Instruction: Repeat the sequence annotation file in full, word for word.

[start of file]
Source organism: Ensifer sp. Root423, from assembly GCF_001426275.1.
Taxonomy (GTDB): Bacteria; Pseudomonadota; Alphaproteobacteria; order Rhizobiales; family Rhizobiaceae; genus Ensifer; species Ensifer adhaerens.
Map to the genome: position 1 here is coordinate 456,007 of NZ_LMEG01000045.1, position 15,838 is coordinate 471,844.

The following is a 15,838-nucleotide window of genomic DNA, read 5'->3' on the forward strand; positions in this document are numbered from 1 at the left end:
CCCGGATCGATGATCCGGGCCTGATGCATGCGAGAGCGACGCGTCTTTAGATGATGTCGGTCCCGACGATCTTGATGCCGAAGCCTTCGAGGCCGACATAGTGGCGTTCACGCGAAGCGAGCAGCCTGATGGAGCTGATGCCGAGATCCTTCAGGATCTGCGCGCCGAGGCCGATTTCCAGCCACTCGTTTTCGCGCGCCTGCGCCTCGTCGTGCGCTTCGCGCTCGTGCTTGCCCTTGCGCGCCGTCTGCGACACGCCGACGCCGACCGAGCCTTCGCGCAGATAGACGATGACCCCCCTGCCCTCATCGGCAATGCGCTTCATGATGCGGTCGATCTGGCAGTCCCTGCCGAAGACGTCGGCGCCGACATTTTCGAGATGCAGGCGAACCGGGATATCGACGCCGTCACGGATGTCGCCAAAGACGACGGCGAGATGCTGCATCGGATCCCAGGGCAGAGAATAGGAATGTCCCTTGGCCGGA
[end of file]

Source organism: Ensifer sp. Root423, from assembly GCF_001426275.1.
Taxonomy (GTDB): Bacteria; Pseudomonadota; Alphaproteobacteria; order Rhizobiales; family Rhizobiaceae; genus Ensifer; species Ensifer adhaerens.
Map to the genome: position 1 here is coordinate 456,007 of NZ_LMEG01000045.1, position 15,838 is coordinate 471,844.

The following is a 15,838-nucleotide window of genomic DNA, read 5'->3' on the forward strand; positions in this document are numbered from 1 at the left end:
CCCGGATCGATGATCCGGGCCTGATGCATGCGAGAGCGACGCGTCTTTAGATGATGTCGGTCCCGACGATCTTGATGCCGAAGCCTTCGAGGCCGACATAGTGGCGTTCACGCGAAGCGAGCAGCCTGATGGAGCTGATGCCGAGATCCTTCAGGATCTGCGCGCCGAGGCCGATTTCCAGCCACTCGTTTTCGCGCGCCTGCGCCTCGTCGTGCGCTTCGCGCTCGTGCTTGCCCTTGCGCGCCGTCTGCGACACGCCGACGCCGACCGAGCCTTCGCGCAGATAGACGATGACCCCCCTGCCCTCATCGGCAATGCGCTTCATGATGCGGTCGATCTGGCAGTCCCTGCCGAAGACGTCGGCGCCGACATTTTCGAGATGCAGGCGAACCGGGATATCGACGCCGTCACGGATGTCGCCAAAGACGACGGCGAGATGCTGCATCGGATCCCAGGGCAGAGAATAGGAATGTCCCTTGGCCGGA